Visit to a Ugandan Kids’ Dance Troupe
by Esme (as dictated to her father)
Uganda is a sweet, spiritual place. But there are a lot of people who have misfortunes in their life. Many Ugandans are very poor. Sometimes, teenagers have kids, and sometimes kids are treated badly. Some can’t afford to go to school. Some are orphans. We met kids who work in a rock quarry—crushing rocks with a hammer or carrying rocks up steep cliffs.
We visited a group of kids outside of the capital city, Kampala, who went to classes at an organization called the Naggalabi Indigenous Community Theater, also known as NIT. The teachers at NIT, Eric and Sylvie, teach kids from the local community traditional Ugandan dances and to play drums from traditional communities. They also encourage the kids to stay in school and to talk about their problems.
The drive out to visit the kids at NIT took a long time because we got lost. When we finally arrived, the boys greeted us by standing in two rows and drumming fiercely and the girls by doing a traditional welcoming dance. It was a unique and vivid welcome.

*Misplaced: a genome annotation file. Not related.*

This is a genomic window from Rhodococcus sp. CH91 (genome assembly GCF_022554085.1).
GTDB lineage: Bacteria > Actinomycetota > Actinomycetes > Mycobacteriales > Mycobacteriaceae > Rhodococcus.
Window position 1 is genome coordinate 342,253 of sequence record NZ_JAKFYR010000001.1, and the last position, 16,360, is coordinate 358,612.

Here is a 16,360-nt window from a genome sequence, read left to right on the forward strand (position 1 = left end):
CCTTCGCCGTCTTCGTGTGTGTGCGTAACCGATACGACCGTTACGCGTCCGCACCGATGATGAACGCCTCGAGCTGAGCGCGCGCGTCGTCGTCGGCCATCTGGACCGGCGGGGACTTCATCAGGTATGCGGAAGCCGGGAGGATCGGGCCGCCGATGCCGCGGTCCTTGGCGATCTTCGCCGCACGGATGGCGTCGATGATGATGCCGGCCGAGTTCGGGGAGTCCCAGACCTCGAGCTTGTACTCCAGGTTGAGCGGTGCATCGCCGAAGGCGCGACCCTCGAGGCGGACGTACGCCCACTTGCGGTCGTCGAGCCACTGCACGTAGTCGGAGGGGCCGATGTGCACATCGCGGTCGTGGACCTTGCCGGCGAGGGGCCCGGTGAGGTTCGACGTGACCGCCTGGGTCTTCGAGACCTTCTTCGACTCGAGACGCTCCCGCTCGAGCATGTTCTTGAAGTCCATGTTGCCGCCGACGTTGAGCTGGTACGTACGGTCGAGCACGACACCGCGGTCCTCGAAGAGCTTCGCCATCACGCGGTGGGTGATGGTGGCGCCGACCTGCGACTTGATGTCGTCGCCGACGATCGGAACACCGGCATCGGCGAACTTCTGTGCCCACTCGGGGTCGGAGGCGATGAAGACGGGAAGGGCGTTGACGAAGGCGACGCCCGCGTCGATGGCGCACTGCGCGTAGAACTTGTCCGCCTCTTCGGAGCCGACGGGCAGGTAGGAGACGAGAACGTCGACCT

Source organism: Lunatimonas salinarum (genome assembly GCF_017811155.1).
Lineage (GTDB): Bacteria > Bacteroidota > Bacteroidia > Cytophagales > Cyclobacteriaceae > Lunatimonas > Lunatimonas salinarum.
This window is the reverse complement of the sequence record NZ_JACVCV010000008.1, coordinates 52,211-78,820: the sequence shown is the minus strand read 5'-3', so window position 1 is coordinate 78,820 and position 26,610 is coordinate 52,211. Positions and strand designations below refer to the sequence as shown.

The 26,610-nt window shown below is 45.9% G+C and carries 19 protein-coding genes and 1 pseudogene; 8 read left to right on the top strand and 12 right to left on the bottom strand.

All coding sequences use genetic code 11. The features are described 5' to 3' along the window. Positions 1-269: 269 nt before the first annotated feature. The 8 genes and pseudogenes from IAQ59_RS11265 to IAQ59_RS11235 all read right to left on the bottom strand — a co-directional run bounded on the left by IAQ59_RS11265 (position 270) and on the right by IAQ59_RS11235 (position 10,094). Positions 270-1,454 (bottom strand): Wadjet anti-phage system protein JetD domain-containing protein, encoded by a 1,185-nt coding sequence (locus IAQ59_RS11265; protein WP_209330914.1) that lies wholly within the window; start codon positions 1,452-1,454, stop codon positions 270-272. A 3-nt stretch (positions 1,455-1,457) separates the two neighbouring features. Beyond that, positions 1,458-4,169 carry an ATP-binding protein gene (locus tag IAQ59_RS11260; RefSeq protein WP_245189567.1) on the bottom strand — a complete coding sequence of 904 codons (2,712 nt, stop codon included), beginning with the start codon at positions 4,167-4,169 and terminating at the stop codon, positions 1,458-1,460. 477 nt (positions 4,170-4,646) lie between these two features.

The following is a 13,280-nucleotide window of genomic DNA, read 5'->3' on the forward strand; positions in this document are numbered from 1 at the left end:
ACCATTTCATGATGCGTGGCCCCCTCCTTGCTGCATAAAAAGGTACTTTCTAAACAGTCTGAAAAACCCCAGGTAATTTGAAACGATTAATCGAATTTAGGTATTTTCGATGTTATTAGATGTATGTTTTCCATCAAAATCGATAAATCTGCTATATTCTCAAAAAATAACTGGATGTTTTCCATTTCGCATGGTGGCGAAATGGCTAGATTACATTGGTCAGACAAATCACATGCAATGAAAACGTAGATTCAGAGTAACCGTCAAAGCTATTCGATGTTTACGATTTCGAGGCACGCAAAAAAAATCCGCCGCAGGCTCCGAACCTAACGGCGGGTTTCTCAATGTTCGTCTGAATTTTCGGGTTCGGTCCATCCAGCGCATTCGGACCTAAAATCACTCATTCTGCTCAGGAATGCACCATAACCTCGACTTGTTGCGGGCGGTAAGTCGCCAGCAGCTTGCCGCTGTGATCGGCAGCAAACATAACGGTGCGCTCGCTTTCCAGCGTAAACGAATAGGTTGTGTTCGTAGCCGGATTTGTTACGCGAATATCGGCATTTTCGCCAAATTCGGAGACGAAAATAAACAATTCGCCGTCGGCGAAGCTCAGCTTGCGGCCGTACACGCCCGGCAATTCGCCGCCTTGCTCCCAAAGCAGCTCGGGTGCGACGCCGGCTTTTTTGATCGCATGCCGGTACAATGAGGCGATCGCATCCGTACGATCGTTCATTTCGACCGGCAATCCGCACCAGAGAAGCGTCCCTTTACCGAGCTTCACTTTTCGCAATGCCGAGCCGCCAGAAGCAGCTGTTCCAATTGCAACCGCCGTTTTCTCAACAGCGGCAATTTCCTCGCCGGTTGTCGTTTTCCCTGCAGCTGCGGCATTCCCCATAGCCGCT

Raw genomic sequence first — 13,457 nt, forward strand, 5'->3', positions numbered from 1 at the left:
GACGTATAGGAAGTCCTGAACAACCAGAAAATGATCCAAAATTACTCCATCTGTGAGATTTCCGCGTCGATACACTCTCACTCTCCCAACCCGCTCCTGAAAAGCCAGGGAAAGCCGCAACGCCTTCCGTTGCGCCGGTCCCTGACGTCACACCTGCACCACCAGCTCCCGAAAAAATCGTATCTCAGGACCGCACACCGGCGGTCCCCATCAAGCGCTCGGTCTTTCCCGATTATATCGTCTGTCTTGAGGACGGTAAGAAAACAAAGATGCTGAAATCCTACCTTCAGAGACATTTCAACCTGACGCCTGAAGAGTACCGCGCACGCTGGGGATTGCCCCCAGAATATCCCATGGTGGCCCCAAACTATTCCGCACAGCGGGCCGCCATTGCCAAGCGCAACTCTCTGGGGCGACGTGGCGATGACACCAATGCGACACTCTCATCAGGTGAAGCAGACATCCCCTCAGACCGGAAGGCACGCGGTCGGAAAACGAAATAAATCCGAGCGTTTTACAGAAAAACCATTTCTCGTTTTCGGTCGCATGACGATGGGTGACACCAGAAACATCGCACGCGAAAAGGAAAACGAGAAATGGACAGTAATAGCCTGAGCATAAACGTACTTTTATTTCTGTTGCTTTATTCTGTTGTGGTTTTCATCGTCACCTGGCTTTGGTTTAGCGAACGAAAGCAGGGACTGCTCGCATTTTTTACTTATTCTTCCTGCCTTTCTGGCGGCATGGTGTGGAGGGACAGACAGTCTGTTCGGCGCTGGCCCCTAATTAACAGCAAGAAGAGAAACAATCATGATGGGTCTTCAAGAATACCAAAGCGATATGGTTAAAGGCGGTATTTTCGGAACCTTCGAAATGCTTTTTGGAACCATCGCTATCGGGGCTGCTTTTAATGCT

We ended up staying for six hours. During that time, the kids at NIT performed several dances from all regions of Uganda. In my favorite dance, the girl dancers put more and more pots on their heads. They started out with two pots and by the time the dance was over, the girls had different amounts of pots balancing on their heads: one had three, one had five, one had six, and one had seven pots balanced on her head while dancing! Follow this link if you want to see some of the dance:
Some of the kids were especially friendly to me. One boy took me by the hand and showed me how to dance, but I was terrible.
Later, I taught the kids poetry. I wrote a few acrostic poems and asked them to read them, and then a few of the kids tried to write poems of their own.
For lunch we had a big feast cooked over an open fire. Eric and Sylvie and the kids treated us like really special guests. The end.